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Accepted Paper:

Longing for the "ideal" khozyain (owner): Visions of good management and leadership in a steel and coal company in Kazakhstan  
Tommaso Trevisani (University of Naples L'Orientale) Eeva Kesküla (Tallinn University)

Paper short abstract:

Despite their Soviet background workers of a Kazakhstani steel and coal company differ in how they envision effective leadership and virtuous ownership for their company. Rooted in their different history and labour traditions, their diverging visions answer to a common condition of uncertainty and crisis.

Paper long abstract:

This paper compares the workplace moralities, politics and visions of the future of the Russian-speaking working class in two heavy industries in contemporary Kazakhstan. Situated in the Karaganda region, these are a steel plant and coal mines, both flagships of Soviet Central Asia, both acquired in the mid-1990s by the same Indian company from the government of Kazakhstan. Despite their common political-economic framework, physical proximity and similar restructuring processes that put pressure on their workplaces, steel and coal workers nevertheless differ in their attitudes toward past and future. This comparative project will answer the question: "why are the visions of the future of workers in steel and coal so different?" We are especially interested in comparing different underlying notions of what a "good" khozyain (company owner) should be. Rooted in common Soviet imaginaries of the paternalist provider (Ashwin 1999), after privatization steel and coal workers have come to envision their ideal of strong leader and good owner in different ways. In order to explain this, we look at differences in labour processes, historical class trajectories, global commodity chains, demographics, as well as the symbolic value of labour and past worker politics between the two groups. We argue that looking at visions of an ideal owner might be a way to understand different visions of the future in circumstances where great ideologies and political ideals no longer work.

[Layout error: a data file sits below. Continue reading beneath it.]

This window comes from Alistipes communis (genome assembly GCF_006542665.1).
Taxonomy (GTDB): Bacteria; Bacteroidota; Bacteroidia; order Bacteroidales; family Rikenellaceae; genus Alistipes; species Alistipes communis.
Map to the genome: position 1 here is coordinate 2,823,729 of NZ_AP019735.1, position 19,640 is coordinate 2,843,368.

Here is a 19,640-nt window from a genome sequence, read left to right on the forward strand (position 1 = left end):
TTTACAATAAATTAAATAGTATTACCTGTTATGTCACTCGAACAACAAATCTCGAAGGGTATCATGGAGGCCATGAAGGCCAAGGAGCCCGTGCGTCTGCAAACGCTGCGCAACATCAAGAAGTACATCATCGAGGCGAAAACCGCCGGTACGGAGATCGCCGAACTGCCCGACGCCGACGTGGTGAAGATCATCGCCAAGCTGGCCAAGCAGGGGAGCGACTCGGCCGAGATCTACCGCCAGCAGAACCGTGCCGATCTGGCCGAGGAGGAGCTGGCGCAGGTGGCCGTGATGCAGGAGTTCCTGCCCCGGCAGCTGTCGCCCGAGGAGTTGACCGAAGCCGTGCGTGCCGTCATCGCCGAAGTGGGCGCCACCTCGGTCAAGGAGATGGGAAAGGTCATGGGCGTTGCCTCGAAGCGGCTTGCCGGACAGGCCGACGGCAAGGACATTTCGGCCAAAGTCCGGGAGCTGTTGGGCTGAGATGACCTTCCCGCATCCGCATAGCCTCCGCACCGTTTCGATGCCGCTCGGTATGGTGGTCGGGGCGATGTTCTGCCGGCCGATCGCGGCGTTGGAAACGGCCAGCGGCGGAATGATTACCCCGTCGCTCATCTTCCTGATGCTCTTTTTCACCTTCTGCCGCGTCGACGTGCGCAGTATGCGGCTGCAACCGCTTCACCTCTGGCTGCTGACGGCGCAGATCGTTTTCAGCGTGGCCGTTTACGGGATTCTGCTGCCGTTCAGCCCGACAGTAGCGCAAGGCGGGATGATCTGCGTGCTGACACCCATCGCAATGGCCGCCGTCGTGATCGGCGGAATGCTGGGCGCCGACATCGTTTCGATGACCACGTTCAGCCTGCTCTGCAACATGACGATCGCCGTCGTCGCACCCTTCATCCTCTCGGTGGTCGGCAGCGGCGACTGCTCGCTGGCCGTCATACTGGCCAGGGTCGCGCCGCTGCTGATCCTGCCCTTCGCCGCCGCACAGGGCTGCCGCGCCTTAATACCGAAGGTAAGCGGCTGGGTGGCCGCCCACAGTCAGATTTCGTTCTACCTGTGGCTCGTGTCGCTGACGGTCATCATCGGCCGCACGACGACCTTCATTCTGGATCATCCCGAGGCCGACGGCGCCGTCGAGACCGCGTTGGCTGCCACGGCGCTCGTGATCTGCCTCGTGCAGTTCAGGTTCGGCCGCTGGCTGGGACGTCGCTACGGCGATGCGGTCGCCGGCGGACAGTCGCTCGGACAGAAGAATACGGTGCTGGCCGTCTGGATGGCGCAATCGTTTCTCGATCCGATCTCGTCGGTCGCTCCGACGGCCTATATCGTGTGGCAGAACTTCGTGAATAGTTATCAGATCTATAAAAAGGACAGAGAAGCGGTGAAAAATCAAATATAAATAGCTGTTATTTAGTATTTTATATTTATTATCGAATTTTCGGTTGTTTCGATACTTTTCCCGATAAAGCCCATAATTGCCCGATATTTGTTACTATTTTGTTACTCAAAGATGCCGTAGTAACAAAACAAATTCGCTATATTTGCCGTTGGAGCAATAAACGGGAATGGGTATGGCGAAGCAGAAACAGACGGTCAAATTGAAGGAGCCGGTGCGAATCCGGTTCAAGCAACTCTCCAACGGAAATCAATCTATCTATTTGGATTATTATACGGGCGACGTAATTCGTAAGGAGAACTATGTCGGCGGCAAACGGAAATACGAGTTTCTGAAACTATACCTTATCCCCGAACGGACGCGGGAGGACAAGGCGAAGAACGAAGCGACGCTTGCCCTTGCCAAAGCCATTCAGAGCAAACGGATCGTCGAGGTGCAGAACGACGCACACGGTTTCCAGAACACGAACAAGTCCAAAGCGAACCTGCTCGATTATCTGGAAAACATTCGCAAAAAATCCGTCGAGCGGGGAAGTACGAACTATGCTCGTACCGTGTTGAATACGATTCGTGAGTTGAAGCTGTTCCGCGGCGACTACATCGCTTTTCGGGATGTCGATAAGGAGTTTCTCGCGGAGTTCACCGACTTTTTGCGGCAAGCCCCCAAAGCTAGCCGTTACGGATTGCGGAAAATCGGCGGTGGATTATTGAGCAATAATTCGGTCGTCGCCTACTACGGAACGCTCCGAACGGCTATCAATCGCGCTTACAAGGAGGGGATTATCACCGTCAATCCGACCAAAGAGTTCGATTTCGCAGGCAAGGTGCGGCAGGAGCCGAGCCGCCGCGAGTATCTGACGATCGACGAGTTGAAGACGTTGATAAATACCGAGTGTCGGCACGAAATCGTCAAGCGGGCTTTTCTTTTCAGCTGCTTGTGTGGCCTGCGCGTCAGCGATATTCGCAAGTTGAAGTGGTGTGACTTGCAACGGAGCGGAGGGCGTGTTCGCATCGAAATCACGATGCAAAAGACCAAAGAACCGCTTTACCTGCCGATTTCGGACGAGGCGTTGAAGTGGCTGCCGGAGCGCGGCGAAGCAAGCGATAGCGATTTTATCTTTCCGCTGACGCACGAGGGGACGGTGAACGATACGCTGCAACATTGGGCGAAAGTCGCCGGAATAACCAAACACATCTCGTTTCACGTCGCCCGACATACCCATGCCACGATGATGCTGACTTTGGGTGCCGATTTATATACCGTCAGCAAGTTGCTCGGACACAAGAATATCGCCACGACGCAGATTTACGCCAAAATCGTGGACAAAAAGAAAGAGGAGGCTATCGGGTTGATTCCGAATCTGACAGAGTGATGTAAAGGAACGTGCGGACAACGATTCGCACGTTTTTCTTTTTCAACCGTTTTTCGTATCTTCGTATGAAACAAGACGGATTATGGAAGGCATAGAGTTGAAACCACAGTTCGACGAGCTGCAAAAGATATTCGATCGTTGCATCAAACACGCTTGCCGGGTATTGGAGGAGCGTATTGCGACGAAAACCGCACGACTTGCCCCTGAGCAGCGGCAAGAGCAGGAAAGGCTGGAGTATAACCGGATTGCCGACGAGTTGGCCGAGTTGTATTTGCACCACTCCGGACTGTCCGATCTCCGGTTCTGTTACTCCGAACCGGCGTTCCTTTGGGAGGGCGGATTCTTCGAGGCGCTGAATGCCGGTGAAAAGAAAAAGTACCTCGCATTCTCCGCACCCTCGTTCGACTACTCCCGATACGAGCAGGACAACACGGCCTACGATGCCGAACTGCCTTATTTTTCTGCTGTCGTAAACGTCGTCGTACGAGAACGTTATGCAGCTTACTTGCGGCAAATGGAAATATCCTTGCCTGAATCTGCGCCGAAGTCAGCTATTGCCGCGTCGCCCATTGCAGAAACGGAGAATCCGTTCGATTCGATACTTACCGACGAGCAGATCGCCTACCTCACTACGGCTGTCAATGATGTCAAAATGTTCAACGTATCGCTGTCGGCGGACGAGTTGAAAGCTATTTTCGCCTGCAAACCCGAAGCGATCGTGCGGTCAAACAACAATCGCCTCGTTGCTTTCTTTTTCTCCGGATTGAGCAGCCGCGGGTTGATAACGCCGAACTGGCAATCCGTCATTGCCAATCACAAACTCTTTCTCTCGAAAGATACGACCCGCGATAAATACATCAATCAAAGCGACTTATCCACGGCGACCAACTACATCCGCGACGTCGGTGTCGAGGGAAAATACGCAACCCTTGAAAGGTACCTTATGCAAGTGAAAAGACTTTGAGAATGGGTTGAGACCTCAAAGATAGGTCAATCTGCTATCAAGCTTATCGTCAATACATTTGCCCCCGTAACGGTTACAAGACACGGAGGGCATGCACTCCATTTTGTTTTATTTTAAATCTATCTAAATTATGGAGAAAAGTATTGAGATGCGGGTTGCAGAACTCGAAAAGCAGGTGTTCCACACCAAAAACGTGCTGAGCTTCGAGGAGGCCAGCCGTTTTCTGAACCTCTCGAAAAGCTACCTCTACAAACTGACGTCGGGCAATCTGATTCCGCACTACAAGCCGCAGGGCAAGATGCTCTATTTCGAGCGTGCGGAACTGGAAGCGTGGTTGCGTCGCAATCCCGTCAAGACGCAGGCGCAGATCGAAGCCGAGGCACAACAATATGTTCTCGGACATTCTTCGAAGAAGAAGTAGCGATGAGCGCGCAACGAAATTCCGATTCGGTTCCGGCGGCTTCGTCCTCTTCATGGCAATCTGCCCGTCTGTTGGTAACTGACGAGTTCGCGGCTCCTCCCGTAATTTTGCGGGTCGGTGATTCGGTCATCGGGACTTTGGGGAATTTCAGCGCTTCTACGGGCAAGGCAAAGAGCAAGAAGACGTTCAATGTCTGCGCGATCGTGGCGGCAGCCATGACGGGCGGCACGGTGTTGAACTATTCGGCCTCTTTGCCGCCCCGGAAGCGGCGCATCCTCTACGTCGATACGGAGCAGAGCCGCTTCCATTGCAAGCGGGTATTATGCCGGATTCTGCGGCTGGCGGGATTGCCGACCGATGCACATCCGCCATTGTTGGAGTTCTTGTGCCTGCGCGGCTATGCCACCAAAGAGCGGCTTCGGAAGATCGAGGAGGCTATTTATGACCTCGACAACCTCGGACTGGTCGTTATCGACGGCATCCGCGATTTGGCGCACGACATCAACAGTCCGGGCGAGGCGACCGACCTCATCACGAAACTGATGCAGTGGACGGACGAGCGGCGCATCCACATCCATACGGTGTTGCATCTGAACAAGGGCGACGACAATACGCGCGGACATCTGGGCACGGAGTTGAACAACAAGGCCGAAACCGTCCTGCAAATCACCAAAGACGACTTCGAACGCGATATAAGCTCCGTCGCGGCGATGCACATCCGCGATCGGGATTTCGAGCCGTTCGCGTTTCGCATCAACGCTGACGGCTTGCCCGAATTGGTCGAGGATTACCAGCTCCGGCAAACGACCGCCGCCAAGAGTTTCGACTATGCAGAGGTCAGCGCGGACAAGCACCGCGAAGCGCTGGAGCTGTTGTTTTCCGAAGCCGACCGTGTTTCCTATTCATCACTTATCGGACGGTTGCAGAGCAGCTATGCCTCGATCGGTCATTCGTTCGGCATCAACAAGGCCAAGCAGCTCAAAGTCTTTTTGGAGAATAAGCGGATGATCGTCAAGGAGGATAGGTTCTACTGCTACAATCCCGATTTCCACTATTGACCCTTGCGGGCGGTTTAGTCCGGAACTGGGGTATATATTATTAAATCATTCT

Panel P012
Visions of futures from industrial workplaces: shop-floor reflexivities on work, political agency and social reproduction
  Session 1